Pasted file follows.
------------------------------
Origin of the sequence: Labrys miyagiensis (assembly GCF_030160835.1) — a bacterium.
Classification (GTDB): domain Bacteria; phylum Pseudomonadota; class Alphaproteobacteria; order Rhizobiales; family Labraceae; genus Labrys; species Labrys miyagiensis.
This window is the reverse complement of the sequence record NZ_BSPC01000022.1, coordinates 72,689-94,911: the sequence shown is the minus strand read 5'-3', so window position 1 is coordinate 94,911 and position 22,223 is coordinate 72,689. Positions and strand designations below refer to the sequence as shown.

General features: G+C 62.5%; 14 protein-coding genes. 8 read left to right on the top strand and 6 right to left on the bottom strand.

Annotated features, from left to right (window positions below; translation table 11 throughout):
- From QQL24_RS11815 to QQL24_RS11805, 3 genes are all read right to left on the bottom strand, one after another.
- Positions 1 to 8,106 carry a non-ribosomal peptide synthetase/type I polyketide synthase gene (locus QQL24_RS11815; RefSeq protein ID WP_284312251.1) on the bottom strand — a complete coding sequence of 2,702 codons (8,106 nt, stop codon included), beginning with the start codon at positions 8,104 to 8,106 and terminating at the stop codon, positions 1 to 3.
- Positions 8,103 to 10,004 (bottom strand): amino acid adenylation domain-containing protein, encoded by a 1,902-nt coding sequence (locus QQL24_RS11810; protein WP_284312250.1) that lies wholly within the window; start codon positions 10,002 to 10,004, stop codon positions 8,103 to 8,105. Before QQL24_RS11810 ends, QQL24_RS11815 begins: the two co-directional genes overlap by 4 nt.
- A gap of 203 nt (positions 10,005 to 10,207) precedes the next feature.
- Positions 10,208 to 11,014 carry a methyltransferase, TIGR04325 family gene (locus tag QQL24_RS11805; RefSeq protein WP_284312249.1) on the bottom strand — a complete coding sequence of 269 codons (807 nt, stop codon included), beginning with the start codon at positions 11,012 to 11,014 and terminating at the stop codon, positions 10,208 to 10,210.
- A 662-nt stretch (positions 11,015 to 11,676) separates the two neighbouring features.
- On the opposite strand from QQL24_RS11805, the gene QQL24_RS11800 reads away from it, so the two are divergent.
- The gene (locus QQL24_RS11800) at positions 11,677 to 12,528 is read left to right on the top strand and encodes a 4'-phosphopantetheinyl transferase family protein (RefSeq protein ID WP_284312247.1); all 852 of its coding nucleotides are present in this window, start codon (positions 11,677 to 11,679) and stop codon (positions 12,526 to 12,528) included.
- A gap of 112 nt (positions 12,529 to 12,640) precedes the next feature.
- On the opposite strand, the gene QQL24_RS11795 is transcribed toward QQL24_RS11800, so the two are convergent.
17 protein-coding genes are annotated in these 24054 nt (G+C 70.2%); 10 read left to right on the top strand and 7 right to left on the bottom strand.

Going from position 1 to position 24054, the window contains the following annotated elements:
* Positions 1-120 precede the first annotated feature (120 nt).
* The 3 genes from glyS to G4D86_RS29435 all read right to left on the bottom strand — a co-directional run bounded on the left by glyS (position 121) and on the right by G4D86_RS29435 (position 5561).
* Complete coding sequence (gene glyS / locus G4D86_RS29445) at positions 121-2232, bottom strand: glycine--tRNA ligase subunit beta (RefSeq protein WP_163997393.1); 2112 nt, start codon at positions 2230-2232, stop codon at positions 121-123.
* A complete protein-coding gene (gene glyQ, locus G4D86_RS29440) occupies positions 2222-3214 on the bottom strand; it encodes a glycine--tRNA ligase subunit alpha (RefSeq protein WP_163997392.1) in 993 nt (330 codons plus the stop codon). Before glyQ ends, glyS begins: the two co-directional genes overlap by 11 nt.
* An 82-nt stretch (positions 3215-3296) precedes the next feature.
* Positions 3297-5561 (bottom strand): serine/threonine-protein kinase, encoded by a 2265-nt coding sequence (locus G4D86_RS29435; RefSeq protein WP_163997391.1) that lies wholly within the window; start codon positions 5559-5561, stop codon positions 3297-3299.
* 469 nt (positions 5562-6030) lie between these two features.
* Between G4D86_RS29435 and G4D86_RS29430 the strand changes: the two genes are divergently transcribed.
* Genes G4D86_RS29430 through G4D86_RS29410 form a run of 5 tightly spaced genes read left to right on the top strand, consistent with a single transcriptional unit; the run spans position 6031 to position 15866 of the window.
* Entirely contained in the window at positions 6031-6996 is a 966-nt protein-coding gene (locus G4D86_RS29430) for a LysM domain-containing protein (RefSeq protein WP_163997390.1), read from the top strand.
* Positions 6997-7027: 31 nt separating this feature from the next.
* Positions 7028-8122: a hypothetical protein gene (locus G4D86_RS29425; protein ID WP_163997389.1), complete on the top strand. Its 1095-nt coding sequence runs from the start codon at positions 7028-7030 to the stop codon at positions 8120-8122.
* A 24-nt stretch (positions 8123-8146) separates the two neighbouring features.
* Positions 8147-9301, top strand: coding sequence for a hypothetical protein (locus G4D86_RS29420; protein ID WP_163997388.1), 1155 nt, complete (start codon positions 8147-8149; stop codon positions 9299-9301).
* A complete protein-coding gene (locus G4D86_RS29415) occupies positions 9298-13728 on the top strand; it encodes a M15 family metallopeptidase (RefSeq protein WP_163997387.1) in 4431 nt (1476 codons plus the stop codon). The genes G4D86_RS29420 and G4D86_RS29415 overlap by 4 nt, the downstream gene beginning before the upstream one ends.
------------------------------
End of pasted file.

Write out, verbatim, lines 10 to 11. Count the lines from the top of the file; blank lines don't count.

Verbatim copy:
- Positions 10,208 to 11,014 carry a methyltransferase, TIGR04325 family gene (locus tag QQL24_RS11805; RefSeq protein WP_284312249.1) on the bottom strand — a complete coding sequence of 269 codons (807 nt, stop codon included), beginning with the start codon at positions 11,012 to 11,014 and terminating at the stop codon, positions 10,208 to 10,210.
- A 662-nt stretch (positions 11,015 to 11,676) separates the two neighbouring features.